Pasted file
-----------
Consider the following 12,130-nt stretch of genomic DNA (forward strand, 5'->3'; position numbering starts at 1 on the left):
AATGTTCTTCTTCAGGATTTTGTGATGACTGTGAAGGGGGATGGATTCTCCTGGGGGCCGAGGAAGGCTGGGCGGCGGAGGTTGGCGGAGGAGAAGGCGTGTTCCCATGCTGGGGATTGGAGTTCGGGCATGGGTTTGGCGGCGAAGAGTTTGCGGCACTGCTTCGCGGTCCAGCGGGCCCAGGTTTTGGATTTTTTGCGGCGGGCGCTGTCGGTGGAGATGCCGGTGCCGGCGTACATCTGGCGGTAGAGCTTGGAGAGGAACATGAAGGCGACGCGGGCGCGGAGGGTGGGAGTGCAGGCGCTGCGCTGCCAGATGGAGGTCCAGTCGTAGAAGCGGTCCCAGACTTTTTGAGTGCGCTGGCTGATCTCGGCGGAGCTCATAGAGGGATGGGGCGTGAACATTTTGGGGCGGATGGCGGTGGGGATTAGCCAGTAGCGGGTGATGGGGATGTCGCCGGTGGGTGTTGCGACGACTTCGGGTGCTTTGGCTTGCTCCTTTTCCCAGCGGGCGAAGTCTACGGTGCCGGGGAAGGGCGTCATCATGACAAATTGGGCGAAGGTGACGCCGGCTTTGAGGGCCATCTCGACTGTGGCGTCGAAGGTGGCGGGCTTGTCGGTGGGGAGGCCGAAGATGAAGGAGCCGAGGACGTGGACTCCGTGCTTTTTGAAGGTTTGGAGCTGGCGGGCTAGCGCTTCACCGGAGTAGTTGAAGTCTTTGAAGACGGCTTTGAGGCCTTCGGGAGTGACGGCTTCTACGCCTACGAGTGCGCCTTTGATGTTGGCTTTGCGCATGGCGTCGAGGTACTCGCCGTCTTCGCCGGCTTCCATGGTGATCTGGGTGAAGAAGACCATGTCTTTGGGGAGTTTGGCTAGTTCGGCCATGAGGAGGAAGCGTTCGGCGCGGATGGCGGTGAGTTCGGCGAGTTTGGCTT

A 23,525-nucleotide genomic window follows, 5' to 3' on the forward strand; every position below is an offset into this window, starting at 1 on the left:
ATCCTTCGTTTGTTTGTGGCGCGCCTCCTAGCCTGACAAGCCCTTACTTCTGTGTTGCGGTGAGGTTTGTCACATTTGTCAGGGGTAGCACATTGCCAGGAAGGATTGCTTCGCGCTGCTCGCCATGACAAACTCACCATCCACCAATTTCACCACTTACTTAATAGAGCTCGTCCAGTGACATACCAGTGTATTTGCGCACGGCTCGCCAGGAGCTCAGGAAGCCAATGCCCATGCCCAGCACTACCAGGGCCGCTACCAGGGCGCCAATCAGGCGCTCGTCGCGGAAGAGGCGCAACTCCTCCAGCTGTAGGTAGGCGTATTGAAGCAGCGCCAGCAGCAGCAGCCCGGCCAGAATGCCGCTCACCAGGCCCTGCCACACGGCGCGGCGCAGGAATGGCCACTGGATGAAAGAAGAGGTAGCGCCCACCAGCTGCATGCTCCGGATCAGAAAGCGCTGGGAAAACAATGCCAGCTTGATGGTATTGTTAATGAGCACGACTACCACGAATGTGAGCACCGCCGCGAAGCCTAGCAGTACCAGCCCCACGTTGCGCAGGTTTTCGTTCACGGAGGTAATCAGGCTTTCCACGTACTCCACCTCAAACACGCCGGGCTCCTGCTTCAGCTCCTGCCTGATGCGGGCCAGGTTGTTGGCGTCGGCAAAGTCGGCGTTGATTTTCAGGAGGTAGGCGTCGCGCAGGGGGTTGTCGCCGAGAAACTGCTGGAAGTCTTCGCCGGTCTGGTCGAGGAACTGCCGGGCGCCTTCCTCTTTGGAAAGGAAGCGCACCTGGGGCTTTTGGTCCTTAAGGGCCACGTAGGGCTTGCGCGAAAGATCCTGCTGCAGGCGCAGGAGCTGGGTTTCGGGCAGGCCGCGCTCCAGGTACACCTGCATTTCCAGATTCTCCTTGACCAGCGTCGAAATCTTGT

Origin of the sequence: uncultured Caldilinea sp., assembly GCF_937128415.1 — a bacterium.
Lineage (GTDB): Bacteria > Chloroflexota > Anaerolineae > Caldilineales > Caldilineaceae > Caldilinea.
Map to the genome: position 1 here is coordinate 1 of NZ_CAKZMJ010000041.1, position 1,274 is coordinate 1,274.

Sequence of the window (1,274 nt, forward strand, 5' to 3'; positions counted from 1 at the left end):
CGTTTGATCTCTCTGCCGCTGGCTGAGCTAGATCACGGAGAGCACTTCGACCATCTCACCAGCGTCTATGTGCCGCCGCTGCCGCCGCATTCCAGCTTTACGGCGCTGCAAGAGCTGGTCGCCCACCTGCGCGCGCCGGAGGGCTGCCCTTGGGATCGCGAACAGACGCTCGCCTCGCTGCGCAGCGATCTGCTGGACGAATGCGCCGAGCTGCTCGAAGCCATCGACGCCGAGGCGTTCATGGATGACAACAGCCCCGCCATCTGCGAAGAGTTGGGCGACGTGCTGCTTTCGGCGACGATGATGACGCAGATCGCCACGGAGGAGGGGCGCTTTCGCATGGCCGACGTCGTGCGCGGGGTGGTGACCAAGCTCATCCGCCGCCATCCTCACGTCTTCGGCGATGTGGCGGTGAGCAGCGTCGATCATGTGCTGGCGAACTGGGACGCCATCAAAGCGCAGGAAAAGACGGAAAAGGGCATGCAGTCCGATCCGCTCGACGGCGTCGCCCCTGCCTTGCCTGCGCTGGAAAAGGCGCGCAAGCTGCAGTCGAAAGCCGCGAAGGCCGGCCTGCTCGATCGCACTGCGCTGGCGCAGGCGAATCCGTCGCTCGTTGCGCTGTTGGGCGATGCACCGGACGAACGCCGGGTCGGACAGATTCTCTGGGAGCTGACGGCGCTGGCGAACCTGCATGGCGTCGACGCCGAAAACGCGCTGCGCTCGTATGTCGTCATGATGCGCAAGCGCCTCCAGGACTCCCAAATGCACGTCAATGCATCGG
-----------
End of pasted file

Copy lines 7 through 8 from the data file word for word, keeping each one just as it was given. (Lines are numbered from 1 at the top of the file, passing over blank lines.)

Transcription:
Map to the genome: position 1 here is coordinate 1 of NZ_CAKZMJ010000041.1, position 1,274 is coordinate 1,274.

Sequence of the window (1,274 nt, forward strand, 5' to 3'; positions counted from 1 at the left end):